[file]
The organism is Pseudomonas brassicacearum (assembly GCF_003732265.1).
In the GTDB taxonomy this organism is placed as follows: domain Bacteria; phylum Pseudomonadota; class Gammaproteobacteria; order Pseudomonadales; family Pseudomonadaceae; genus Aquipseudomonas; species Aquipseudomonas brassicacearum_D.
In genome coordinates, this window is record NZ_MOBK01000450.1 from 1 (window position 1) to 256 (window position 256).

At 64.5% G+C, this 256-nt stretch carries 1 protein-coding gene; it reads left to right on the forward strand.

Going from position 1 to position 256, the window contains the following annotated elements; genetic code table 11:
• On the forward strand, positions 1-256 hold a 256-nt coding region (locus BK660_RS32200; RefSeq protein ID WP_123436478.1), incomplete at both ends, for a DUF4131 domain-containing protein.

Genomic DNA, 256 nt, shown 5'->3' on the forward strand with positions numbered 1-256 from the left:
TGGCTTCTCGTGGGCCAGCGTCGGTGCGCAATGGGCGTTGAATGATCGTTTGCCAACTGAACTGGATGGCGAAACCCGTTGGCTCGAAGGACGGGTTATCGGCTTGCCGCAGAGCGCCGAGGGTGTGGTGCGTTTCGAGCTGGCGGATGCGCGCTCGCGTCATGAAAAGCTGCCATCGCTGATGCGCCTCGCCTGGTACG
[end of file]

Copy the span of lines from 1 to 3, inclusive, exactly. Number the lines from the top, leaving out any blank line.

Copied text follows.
The organism is Pseudomonas brassicacearum (assembly GCF_003732265.1).
In the GTDB taxonomy this organism is placed as follows: domain Bacteria; phylum Pseudomonadota; class Gammaproteobacteria; order Pseudomonadales; family Pseudomonadaceae; genus Aquipseudomonas; species Aquipseudomonas brassicacearum_D.
In genome coordinates, this window is record NZ_MOBK01000450.1 from 1 (window position 1) to 256 (window position 256).